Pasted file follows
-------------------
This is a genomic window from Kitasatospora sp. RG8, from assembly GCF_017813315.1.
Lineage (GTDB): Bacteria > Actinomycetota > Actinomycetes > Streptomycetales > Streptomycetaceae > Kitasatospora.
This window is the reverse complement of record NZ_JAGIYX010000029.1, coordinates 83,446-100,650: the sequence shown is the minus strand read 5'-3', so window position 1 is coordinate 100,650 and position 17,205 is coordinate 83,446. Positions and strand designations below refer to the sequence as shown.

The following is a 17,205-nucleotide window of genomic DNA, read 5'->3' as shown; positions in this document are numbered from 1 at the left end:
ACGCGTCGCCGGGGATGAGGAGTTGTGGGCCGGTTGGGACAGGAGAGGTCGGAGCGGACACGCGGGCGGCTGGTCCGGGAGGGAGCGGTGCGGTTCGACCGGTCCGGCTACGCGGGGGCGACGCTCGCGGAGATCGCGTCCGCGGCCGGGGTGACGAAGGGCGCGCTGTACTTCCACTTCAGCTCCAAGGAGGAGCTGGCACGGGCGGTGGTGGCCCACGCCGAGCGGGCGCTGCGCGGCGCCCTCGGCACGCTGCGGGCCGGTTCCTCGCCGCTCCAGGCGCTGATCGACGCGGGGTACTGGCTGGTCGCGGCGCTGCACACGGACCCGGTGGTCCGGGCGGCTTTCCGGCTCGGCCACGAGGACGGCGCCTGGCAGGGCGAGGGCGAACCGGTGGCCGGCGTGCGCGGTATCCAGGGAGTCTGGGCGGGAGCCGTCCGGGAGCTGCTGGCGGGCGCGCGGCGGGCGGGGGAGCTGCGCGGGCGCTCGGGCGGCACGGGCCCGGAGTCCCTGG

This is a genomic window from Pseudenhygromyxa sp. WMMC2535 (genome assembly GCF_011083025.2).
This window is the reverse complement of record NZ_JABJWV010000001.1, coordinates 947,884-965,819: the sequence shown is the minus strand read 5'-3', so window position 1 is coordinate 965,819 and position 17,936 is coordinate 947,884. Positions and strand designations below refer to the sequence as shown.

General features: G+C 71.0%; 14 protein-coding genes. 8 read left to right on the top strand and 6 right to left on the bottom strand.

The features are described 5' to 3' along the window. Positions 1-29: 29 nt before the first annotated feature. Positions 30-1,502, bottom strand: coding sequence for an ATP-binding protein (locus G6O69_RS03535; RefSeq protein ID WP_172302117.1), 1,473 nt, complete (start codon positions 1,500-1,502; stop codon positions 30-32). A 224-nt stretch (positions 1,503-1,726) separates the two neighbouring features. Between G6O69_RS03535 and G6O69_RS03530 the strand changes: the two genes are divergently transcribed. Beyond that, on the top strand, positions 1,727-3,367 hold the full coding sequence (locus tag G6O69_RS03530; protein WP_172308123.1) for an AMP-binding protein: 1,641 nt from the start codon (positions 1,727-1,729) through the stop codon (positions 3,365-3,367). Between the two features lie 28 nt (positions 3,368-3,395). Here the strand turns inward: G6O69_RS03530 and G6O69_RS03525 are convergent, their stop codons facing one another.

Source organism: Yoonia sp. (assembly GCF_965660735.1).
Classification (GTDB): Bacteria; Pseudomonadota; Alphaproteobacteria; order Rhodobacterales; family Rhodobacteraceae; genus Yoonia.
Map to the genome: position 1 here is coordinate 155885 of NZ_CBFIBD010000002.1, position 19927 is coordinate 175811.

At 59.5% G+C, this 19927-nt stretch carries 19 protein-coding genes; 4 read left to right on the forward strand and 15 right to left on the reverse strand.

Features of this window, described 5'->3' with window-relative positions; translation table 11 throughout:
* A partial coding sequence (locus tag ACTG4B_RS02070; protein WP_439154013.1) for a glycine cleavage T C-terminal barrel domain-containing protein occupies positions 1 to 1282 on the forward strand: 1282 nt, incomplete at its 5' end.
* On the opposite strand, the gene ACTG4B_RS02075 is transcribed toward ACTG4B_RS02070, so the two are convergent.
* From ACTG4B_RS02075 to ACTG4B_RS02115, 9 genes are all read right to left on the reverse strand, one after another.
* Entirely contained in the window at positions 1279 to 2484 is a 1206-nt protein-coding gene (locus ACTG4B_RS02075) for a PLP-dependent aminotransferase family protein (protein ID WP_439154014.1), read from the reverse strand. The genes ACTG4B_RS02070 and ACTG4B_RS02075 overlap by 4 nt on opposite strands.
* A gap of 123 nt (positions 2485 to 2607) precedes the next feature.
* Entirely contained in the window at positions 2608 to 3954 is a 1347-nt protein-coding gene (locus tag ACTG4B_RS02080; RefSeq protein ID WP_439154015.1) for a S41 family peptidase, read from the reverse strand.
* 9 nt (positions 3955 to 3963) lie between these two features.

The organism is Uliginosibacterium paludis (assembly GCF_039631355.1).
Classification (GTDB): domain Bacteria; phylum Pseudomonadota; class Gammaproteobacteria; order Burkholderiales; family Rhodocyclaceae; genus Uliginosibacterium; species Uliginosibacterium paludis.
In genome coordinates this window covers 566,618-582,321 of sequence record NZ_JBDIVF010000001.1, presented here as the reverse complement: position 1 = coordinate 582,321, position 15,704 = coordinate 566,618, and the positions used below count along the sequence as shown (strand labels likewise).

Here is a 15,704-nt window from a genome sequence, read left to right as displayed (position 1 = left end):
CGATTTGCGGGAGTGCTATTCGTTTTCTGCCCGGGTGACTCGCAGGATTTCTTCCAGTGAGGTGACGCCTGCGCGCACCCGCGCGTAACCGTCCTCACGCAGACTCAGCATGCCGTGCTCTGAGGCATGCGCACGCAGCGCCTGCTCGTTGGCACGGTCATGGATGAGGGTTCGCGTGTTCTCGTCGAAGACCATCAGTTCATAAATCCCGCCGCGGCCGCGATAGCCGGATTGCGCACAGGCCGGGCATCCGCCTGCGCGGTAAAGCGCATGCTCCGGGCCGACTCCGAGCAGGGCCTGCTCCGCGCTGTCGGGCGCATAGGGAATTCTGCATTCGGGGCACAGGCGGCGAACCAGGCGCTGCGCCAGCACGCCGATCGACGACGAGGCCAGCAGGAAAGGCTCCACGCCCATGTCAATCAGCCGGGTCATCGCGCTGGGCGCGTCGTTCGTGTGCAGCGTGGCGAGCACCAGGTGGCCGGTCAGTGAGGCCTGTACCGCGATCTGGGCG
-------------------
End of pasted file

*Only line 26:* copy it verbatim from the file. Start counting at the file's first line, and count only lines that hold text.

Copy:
CGATTTGCGGGAGTGCTATTCGTTTTCTGCCCGGGTGACTCGCAGGATTTCTTCCAGTGAGGTGACGCCTGCGCGCACCCGCGCGTAACCGTCCTCACGCAGACTCAGCATGCCGTGCTCTGAGGCATGCGCACGCAGCGCCTGCTCGTTGGCACGGTCATGGATGAGGGTTCGCGTGTTCTCGTCGAAGACCATCAGTTCATAAATCCCGCCGCGGCCGCGATAGCCGGATTGCGCACAGGCCGGGCATCCGCCTGCGCGGTAAAGCGCATGCTCCGGGCCGACTCCGAGCAGGGCCTGCTCCGCGCTGTCGGGCGCATAGGGAATTCTGCATTCGGGGCACAGGCGGCGAACCAGGCGCTGCGCCAGCACGCCGATCGACGACGAGGCCAGCAGGAAAGGCTCCACGCCCATGTCAATCAGCCGGGTCATCGCGCTGGGCGCGTCGTTCGTGTGCAGCGTGGCGAGCACCAGGTGGCCGGTCAGTGAGGCCTGTACCGCGATCTGGGCG